“Into the Clouds” Soars, But Has Setbacks

By: Ethan Jung


Many people think that Mt. Everest is the world’s most dangerous mountain. Think again! Many climbers consider that K2, the world’s second highest mountain located in the Himalayas, is more dangerous than Mt. Everest!

“Into the Clouds” by Tod Olson is about three expeditions attempting to climb K2. They face high winds, lack of oxygen, bad news, storms, and much more during their long, hard trek. “Life there is impossible,” the author stated. For example, when the climbers heard that an expedition reached the top of Mt. Everest, they knew that they won’t get much attention when they reach the top of K2, but they still pushed for the summit. Although they had these setbacks, they had each other to depend on, making their lives much easier. For instance, some climbers gave up their dreams (reaching the summit) so that no one dies on the mountain. With a bit of luck and skill, they knew it was possible to reach the summit. “Maybe the Gods will be with me…” one climber stated, hoping for luck.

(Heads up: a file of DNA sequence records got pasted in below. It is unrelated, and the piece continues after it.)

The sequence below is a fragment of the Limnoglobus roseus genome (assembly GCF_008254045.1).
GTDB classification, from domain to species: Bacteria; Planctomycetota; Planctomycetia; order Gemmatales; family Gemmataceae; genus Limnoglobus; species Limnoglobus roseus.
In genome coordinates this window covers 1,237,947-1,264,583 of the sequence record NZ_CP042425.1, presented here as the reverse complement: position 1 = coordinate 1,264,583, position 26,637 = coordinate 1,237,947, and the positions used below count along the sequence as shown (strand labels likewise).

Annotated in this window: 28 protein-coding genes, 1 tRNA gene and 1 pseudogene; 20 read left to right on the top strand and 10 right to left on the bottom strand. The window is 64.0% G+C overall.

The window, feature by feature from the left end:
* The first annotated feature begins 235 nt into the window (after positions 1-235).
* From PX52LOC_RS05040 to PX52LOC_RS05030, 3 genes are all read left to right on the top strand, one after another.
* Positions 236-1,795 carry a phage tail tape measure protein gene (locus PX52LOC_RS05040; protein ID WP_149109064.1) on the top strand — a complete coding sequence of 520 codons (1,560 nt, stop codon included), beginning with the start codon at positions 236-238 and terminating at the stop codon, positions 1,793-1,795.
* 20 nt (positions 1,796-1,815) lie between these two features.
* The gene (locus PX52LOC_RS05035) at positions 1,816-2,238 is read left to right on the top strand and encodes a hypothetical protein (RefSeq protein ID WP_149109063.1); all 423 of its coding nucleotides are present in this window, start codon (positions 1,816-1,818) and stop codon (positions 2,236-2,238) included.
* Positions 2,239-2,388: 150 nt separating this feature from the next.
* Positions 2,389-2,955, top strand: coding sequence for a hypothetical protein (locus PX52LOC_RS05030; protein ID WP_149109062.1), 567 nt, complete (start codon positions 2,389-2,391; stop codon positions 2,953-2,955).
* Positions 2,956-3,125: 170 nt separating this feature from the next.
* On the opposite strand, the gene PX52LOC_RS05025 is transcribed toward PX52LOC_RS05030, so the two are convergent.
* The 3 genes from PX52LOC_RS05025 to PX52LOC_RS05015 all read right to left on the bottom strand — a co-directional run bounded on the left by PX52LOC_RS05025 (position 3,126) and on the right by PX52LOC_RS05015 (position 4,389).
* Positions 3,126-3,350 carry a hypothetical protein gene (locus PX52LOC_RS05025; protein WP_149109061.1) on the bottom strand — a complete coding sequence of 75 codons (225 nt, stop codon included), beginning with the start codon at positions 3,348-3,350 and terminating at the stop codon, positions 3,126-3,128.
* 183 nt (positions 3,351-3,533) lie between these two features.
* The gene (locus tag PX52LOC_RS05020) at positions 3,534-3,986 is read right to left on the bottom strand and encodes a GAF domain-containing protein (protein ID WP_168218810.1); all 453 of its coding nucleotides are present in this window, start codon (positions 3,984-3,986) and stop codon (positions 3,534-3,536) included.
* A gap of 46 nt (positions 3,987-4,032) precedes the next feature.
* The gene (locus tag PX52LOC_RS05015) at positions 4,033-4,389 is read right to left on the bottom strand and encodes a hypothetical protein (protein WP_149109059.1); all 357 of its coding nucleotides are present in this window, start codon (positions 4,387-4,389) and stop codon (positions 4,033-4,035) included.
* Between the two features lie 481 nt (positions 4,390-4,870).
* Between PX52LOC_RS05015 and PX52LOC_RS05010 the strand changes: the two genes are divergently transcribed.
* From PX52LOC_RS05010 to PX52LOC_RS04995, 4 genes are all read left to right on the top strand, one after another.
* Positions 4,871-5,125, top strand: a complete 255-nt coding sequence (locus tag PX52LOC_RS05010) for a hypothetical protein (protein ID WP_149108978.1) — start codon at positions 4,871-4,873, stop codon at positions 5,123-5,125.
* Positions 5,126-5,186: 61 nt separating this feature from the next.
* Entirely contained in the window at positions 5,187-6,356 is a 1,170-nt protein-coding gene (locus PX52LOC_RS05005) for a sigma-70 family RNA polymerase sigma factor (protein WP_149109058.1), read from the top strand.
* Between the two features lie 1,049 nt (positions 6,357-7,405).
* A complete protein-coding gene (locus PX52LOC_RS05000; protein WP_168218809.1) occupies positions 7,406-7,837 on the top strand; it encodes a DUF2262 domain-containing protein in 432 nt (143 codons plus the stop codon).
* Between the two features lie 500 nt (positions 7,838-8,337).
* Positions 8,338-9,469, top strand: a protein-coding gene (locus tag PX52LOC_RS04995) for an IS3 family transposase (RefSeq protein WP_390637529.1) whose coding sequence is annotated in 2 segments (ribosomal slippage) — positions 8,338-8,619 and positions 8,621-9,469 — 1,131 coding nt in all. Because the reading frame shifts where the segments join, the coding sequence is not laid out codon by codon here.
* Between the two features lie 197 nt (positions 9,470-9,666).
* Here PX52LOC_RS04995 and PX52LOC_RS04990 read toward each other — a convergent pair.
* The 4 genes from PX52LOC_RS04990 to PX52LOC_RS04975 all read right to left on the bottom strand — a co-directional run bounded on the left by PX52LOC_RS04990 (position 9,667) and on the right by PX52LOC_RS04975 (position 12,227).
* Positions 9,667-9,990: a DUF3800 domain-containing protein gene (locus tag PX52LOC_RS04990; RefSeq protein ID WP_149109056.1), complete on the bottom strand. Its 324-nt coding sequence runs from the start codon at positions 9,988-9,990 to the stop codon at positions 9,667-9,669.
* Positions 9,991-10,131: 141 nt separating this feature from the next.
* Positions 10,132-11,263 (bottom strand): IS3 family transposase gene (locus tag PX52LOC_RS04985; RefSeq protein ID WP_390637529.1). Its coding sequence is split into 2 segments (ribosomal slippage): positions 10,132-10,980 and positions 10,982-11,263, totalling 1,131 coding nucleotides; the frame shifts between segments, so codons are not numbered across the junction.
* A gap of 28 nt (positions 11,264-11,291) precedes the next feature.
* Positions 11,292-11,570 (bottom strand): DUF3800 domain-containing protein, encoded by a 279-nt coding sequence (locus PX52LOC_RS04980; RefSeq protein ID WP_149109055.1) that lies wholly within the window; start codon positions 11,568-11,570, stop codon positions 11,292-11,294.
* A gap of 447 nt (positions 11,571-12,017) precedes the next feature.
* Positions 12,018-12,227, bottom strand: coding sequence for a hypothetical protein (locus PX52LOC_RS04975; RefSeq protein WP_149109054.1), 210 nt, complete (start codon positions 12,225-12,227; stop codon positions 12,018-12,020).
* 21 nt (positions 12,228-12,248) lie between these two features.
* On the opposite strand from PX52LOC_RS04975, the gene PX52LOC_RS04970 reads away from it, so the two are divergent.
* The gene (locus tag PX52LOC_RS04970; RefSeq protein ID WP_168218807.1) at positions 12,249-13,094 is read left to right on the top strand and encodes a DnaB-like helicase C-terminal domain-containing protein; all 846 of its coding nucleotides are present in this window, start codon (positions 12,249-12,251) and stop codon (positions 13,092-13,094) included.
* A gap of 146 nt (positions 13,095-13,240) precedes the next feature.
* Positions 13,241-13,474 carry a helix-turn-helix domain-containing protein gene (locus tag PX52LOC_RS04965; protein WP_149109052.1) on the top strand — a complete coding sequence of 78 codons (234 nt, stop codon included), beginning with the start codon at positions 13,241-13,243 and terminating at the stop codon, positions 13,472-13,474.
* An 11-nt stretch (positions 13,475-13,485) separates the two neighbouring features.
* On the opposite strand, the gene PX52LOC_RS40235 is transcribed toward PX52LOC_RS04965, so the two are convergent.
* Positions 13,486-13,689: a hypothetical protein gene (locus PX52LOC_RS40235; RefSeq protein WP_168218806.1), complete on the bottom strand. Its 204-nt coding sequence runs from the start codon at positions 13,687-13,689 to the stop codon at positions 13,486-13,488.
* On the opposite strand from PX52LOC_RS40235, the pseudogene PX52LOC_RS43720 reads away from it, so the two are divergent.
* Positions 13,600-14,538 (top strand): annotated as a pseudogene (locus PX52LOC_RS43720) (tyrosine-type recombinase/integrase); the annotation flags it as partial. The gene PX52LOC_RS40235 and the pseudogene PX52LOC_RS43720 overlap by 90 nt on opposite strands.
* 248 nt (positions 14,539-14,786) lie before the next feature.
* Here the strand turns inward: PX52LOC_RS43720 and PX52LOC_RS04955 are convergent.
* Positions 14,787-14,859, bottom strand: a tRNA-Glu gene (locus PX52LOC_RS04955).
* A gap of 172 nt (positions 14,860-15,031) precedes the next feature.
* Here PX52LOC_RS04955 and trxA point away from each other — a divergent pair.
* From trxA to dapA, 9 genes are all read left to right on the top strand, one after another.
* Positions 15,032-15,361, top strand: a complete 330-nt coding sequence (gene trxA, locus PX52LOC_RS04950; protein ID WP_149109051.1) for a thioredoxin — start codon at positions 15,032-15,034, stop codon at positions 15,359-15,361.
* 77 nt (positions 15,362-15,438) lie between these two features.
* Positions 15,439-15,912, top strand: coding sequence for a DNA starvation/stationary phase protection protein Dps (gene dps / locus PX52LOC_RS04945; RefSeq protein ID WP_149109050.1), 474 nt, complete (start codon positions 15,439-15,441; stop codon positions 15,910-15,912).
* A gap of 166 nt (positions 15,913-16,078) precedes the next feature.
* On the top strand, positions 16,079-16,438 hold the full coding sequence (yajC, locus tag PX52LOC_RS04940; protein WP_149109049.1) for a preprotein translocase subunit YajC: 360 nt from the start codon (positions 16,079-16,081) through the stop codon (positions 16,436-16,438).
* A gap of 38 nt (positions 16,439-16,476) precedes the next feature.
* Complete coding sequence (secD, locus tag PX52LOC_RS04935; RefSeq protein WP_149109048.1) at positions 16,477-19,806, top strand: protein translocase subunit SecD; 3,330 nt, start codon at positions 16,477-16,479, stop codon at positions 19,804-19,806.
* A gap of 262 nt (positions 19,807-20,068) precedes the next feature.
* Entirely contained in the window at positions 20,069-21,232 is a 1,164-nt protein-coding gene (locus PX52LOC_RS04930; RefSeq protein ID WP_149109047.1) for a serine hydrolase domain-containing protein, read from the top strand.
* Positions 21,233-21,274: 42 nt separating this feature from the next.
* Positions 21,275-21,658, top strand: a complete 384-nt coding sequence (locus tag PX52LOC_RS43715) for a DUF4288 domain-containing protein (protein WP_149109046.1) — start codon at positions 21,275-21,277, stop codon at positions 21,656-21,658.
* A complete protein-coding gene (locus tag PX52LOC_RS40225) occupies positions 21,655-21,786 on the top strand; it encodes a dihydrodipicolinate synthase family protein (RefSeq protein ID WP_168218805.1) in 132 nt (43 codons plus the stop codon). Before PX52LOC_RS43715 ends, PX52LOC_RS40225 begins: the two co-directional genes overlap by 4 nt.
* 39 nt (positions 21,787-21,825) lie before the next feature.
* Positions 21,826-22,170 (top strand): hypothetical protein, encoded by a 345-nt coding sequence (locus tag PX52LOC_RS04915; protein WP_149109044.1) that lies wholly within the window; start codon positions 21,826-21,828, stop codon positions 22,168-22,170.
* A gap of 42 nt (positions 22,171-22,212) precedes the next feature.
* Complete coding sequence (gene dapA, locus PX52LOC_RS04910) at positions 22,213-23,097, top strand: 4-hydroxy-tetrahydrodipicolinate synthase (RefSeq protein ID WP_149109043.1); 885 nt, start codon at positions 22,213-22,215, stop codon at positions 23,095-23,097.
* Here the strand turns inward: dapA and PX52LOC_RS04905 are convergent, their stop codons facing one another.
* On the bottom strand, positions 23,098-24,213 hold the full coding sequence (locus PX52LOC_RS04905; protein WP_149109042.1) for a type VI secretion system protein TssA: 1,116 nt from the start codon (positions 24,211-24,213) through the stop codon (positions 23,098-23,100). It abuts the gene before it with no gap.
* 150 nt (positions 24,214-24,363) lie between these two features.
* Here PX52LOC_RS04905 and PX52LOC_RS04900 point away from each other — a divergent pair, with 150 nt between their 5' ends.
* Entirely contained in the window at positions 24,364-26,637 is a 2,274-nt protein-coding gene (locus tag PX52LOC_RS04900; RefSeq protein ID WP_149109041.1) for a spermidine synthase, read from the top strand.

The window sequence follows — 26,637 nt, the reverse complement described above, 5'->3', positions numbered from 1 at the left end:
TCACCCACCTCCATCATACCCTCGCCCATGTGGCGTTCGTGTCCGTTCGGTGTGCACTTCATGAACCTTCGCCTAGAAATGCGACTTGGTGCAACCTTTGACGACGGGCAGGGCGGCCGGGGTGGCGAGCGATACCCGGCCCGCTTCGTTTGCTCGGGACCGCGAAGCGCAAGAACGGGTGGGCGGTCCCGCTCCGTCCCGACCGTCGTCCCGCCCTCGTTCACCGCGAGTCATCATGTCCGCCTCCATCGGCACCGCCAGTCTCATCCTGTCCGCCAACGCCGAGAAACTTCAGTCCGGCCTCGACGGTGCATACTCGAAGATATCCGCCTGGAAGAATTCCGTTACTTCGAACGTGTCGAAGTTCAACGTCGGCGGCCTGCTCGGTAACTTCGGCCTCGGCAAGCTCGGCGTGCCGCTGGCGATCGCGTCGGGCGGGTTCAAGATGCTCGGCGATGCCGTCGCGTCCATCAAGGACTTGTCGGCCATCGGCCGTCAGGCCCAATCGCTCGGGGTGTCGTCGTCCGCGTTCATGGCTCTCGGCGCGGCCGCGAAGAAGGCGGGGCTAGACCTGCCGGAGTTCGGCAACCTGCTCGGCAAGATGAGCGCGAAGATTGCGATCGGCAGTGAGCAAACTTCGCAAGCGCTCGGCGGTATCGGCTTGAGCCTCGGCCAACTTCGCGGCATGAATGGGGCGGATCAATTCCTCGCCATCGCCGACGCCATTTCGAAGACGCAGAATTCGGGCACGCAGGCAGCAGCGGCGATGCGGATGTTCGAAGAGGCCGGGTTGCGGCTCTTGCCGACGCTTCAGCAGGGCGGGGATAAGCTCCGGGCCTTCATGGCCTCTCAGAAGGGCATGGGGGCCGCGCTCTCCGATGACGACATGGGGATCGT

What I liked about this book is that there were many photos, which showed me what the expedition looked like. The photos showed campsites, how steep the mountain was, their route up the mountain, and so forth. The author put in immense amounts of details that will force you to read more. For example, when the climbers got frostbite, I could feel that I was getting frostbite too, which made me clearly understand how the climbers were feeling, making the book easy to follow. Also, the huge amount of dialogue made me know exactly what everyone was up to. For instance, if you’ve read a book with no dialogue, you might’ve found it harder to understand than a book with lots of dialogue. “I’m very proud of you,” I would say to this book.

However, at some points, the author lacked detail. For instance, the author didn’t talk about certain characters enough to let me know how that person contributed to the plot. Also, the author sometimes made an event unclear, making me wonder about the significance of the event. I would highly recommend this book to kids above age 9 who love reading about adventure and history.